the "annular groove" when positioning the device is vital because
the lumen will be attached to the annular groove.
The second embodiment also reveals the lumen being attached at
the annular groove:
[a] surgical tool 50 includes an annular groove 56
around the housing 52 with the annular groove 56
being analogous to the annular groove 16 on the
central post 14 of the surgical tool 10 described
above. The annular groove 56 is provided to
receive ligation member 26 for attaching the bowel to
the surgical tool 50 as will be described
The colon can then be attached to the housing 52
at the annular groove 56 with the ligation member
26, as shown in FIG. 4, substantially in the same
manner as discussed above in connection with surgical
Col. 5, lines 54-58 and Col. 6, lines 34-37 (emphasis added). The
illustrations also confirm that the lumen is to be attached to
the annular groove. See Figures 4, 5 and 7.*fn3
and Nicolo argue that the first and second embodiments differ and
that only the second embodiment calls for attachment at the
annular groove, the specification itself notes that the attachment in the second
embodiment occurs in "substantially the same manner" as in the
first embodiment. Consequently, I do not find their argument to
As stated above, the "luminal attachment and intussusception
means" references a second function as well intussusception.
The parties agree, as do I, that the term "intussusception" means
a telescoping of the lumen, where the lumen is pulled inside
itself. Ravo and Nicolo argue that the structure which
corresponds to this function consists of the central post and the
casing or other rigid member over or around which the lumen is
inverted, and the equivalents thereof. See Plaintiffs' Brief,
p. 18-19 and Docket No. 22, p. 4-5. Ethicon counters that the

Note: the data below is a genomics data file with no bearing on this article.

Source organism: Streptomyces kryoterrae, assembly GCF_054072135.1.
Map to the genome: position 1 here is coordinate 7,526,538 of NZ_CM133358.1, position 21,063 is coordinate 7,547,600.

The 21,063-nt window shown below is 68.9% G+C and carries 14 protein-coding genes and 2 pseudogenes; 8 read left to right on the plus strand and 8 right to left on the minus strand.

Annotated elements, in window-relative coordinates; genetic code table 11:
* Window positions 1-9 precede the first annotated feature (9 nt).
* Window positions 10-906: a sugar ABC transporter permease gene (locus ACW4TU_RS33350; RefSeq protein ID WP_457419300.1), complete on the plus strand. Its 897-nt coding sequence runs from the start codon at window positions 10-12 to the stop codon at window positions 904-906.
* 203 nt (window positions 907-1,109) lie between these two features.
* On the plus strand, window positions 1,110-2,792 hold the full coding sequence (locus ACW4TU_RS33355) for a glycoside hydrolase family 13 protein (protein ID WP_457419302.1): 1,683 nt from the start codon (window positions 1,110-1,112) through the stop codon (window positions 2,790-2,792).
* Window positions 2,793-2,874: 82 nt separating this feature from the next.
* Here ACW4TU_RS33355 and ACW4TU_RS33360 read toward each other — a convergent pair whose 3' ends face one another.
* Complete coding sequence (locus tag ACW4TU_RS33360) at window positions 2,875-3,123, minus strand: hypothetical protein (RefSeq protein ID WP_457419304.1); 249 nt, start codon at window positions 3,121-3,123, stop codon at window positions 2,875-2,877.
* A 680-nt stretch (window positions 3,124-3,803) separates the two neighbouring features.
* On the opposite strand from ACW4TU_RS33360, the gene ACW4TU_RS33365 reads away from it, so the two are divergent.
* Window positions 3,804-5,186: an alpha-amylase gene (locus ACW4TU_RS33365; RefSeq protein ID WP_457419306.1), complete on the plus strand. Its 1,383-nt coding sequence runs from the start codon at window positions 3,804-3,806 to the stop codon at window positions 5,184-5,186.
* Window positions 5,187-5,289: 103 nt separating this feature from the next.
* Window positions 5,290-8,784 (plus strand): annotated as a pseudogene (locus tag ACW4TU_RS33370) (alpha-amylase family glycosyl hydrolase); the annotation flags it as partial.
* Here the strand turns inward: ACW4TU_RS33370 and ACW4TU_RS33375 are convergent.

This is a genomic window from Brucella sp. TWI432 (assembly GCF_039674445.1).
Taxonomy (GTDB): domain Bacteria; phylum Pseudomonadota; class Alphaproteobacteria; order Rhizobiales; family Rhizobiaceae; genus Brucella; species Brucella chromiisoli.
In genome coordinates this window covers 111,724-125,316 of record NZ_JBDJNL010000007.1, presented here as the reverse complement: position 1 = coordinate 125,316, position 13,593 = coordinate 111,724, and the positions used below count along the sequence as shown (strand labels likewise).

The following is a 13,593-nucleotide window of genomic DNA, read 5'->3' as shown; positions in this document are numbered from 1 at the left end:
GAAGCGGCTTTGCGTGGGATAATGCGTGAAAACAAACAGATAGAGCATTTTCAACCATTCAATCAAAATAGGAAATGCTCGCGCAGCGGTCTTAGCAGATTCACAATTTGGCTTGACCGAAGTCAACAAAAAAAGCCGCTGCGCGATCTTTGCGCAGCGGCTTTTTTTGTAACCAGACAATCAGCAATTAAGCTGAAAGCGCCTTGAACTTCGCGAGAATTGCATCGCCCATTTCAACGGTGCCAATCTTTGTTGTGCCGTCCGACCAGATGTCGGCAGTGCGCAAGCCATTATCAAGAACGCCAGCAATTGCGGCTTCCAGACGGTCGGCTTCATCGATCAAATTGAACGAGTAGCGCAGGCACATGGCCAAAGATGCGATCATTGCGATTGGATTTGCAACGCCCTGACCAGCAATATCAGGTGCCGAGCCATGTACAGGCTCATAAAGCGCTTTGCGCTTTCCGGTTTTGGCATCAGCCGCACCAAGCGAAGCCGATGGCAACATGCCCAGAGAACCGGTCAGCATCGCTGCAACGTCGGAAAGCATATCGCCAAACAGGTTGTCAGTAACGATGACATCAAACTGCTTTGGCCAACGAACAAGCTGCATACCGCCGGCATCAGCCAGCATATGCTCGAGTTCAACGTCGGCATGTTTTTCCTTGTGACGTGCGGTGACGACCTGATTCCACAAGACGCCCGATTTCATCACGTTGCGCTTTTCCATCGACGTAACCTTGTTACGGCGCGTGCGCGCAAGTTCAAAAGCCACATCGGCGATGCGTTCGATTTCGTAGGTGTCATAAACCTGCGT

annular groove is also involved in intussusception.
As stated above, I have already concluded that the annular
groove is part of the device to which the lumen is attached. The
phrase at issue is "a luminal attachment and intussusception
means." The plain meaning of the use of the conjunctive "and" is
that the same structure is used both for attachment and
intussusception. Consequently, then, the annular groove is used
to accomplish intussusception.
I do, however, agree with Ravo and Nicolo that the '148 Patent
uses the term "central post" to describe the structure which performs the
function of intussusception. Indeed, with respect to the first
embodiment, the '148 Patent reads that:
[f]ollowing ligation of the bowel to the central post
14, the central post 14 is moved relative to the
annular housing 20 a distance approximately equal to
one-half the length of the bowel to be resected. . . .
With the bowel completely immobilized and attached
to the central post 14, this relative movement will
cause the intussusception of the segment of the bowel
to be removed. . . .
Col. 4, lines 9-20. Thus, with the understanding that the annular
groove is part of the central post which plays a vital role in
the attachment of the lumen, I find that the structure which
performs the function of intussusception consists of the central
post as a whole as well as the casing or other rigid member over
or around which the lumen is inverted, and the equivalents
With respect to the second embodiment, the corresponding
structure would involve the annular groove and the stapling
assembly, see Col. 6, lines 37-47 (stating that "[f]ollowing
the attachment of the colon to the surgical tool 50, the portion
of the colon to be resected is intussuscepted by relevant
movement of the stapling assembly 61 relative to the annular
groove 56 as shown in FIG. 5. In the surgical tool 50 illustrated
in FIG. 5, the stapling assembly 61 is advanced relative to the
housing 52 by a threaded connection. The relevant portion of the
bowel will be intussuscepted by a withdrawal of the distal end of
the surgical tool 50 corresponding to the advancement of the
stapling assembly 61 relative to the annular groove 56 and
housing 52."), and the equivalents thereof. 3. ATTACH/ATTACHMENT
Claims 1, 2, 3, 11, 15 and 16 all use the word "attachment" in
conjunction with "luminal." The parties disagree as to how
"attachment" or "attach" should be defined. Ravo and Nicolo urge
that attach means "to make fast (as by tying or gluing)." See
Plaintiffs' Brief, p. 17. Ethicon, in contrast, contends that
"attach" must mean "to make immoveable with respect to." See
Docket No. 23-3, ¶ 9.
Having reviewed the '148 Patent in its entirety, I conclude
that "attach" means to make fast, as by tying or gluing. The
specification itself provides that:
[t]he bowel is attached to the central post 14, such
as by tying the bowel portion to the central post 14
at the annular groove 16 with a ligation member 26.
See Col. 3, line 66 Col. 4, line 2 (emphasis added). Thus,
the specification itself defines the word. Further, the